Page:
Eggs are a staple product in fridges throughout Alberta and across Canada, and egg sales have been steadily growing for the past decade. Consumers are curious to learn more about where their food comes from and how it was produced, so they can feel confident feeding their families. However, whether it’s at public events like the Calgary Stampede or during in-store appearances at grocery stores, the most common question people have for egg farmers is to explain the differences between all the various eggs for sale in the egg case!
Regular white and brown eggs typically come from hens raised in conventional housing. The Canadian egg industry is currently in the process of phasing out conventional housing; over 30% of Alberta egg production has already shifted to alternative housing. Most people are likely aware of two of the three styles of alternative hen housing – free-run (hens are free to roam around the barn) and free-range (free-run, with access to outdoor runs when weather permits) – since eggs from these housing systems have been available on grocery store shelves for quite a while and are easy to identify.
The newest alternative hen housing system is also the one that consumers are the least aware of. Within the egg industry, the system has been referred to as “enriched”, “furnished” or “enriched colony” housing. Things get even more confusing at the grocery store, where even more inconsistent terminology is used to market eggs from this hen housing system. Here in Alberta, these eggs are sold as “Nestlaid” (Burnbrae Farms’ Naturegg brand) or “Comfort Coop” (Sparks Eggs’ Farmer’s Finest brand).
For a quick history lesson, enriched housing has actually been around for nearly a decade. Canada’s first enrichable hen housing system (a style of conventional housing that could be converted to enriched housing) was installed on an Alberta egg farm in 2005. North America’s first two enriched hen housing systems were installed on Alberta egg farms in 2009. Alberta egg farmers have been at the forefront of adopting this innovative housing.
So what is enriched housing?
Enriched housing provides the same animal welfare and food safety benefits that conventional housing does, while giving the hens more space (both floor space and height) to move around. Those shared benefits include separating both the birds and eggs laid from the manure, which enhances food safety, and keeping birds in smaller groups. Small group sizes (25-75 birds in enriched housing, as opposed to 5-9 birds in conventional cages) not only allows the farmer to better observe the birds’ behavior, health and well-being, but also helps prevents some natural behaviors that can be detrimental to their health, such as feather pecking. By providing hens with enrichments such as nest boxes, perches, scratch pads and dust baths, enriched housing enables the hens to express a wider array of natural behaviors that are scientifically proven to have a positive impact on their health and well-being.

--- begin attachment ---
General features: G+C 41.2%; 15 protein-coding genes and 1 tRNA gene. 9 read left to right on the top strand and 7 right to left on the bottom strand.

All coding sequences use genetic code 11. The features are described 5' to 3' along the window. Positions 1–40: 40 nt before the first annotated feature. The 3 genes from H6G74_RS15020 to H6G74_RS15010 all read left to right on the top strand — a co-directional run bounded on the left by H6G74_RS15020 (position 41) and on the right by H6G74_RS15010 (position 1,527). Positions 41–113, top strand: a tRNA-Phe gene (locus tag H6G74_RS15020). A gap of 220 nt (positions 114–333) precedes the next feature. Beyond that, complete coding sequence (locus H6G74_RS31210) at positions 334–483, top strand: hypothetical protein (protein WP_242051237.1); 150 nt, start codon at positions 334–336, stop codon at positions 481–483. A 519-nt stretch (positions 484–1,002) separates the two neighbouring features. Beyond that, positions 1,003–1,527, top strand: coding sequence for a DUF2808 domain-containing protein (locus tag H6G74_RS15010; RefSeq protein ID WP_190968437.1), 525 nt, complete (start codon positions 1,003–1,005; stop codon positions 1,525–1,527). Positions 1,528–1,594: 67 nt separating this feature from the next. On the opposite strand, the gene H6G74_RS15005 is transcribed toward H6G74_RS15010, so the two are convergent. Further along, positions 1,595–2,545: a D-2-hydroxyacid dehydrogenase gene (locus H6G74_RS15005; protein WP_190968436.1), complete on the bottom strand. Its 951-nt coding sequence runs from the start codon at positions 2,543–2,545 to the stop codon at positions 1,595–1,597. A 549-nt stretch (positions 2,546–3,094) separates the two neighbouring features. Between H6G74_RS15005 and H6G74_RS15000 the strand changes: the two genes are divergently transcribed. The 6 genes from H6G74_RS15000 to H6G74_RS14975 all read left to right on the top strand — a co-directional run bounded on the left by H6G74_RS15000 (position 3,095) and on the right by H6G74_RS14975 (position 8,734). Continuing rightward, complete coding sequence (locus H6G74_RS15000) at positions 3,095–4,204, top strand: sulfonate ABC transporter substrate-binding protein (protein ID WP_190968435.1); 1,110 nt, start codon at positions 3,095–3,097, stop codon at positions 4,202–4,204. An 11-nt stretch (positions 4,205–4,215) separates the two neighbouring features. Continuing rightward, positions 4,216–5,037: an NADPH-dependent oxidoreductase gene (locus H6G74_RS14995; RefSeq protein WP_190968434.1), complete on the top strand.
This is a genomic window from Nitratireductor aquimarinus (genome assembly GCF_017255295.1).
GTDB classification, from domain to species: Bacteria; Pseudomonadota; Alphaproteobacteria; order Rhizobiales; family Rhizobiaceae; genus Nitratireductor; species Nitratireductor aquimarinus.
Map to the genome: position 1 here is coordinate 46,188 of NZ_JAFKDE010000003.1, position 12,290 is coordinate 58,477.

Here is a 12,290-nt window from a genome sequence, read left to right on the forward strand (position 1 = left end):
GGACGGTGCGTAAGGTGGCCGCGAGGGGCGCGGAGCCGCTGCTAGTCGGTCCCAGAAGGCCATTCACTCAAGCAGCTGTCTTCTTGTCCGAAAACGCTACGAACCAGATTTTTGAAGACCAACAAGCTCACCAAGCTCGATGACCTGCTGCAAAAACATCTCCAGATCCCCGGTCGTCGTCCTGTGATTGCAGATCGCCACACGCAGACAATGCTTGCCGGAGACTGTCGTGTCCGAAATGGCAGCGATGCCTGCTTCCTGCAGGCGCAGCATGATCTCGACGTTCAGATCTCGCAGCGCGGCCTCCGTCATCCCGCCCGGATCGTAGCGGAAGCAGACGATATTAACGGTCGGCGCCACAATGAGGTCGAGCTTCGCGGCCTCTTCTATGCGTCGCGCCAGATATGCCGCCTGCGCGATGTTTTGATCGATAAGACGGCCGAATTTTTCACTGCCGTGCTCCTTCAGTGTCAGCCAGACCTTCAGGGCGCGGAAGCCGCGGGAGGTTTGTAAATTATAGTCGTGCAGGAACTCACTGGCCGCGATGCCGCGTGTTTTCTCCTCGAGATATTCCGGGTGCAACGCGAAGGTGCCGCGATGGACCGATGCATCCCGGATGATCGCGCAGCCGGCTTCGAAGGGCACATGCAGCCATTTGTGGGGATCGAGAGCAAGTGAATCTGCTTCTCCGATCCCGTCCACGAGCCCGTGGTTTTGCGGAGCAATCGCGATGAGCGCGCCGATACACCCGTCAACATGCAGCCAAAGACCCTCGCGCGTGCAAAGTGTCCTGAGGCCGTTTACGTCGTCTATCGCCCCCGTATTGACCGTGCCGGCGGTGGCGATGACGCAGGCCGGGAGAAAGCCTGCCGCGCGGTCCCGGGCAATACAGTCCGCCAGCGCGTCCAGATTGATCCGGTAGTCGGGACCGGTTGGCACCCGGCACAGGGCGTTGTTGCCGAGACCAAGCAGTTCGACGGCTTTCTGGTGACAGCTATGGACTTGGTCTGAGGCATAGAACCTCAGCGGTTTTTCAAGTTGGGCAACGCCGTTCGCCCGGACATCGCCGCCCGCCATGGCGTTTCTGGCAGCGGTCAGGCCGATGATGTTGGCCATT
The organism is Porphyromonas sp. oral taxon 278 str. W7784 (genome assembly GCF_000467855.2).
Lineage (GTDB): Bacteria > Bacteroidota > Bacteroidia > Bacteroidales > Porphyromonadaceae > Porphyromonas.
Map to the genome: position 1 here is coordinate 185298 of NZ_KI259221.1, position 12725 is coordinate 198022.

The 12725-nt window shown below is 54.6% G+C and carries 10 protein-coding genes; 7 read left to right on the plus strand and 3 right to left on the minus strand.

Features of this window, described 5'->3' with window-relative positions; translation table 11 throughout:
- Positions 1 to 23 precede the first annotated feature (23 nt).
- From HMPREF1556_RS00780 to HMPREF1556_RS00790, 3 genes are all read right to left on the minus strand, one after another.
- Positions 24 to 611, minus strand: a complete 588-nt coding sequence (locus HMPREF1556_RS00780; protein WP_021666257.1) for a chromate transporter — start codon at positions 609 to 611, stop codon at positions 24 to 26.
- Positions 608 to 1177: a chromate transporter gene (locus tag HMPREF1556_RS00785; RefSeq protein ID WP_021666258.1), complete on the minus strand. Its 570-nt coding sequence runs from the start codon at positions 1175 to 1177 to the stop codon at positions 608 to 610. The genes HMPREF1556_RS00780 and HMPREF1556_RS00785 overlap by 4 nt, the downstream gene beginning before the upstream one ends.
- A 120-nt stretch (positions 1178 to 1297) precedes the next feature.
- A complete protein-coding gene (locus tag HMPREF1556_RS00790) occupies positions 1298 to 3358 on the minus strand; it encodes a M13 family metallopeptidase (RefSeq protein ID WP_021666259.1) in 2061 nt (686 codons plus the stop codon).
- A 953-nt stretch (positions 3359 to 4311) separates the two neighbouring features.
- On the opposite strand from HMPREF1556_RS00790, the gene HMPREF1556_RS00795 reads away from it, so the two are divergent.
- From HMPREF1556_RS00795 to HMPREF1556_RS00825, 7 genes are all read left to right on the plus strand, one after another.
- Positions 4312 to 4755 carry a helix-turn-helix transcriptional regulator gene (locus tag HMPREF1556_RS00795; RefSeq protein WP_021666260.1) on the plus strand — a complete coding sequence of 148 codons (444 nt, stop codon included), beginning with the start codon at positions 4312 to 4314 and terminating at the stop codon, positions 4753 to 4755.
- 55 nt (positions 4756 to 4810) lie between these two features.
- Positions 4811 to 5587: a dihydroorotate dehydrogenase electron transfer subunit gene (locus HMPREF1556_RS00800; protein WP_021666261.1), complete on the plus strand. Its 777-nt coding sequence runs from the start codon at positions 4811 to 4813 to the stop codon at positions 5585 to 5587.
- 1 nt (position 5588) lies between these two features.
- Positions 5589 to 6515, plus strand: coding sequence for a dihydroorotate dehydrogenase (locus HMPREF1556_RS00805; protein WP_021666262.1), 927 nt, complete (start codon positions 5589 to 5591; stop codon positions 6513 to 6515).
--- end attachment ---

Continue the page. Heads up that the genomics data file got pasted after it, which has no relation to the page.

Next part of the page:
The ‘Five Freedoms’ are an internationally recognized set of guidelines for evaluating the quality of animal welfare. The freedom to express normal behavior is one of the five freedoms and is an important feature that all three styles of alternative hen housing systems share, which represents a significant improvement over conventional housing. All hen housing systems effectively provide for the other four freedoms:
The National Farm Animal Care Council (NFACC) updated the Code of Practice for the Care and Handling of Pullets and Laying Hens in 2017. The Code is the foundation for the Canadian egg industry’s mandatory on-farm Animal Care Program, and hen housing was a priority topic during the 2017 code review process. The Code calls for all Canadian egg production to transition away from conventional housing by 2036, into acceptable alternative hen housing systems that include enriched, free-run and free-range.
Enriched is a relatively new and innovative hen housing system that is being adopted by egg farmers throughout Alberta and across Canada. Enriched housing is seen by many as providing the best of both worlds by providing high quality animal welfare for laying hens, while helping to keep eggs away from the birds and their manure in order to maximize food safety assurances. Enriched housing is a well-balanced system that marries the advantages of conventional housing with the enhanced ability for the hens to express a wider array of natural behaviors commonly associated with free-run and free-range housing. In fact, enriched housing performed very well on a comparative study completed by the Coalition for Sustainable Egg Supply in 2015.
Consumers can feel confident feeding eggs from hens raised in enriched housing to their families. Eggs from local egg farming families with enriched housing in their barn are available all over Alberta, at every major grocery retailer. Just remember to look for eggs with the term “Nestlaid” or “Comfort Coop” on the carton!
Laying hens in an enriched housing system, standing between the nest box and feed trough. Eggs gently roll out of the nest box and down the slanted floor to the egg belt at the front, while manure falls through the floor onto the manure belt.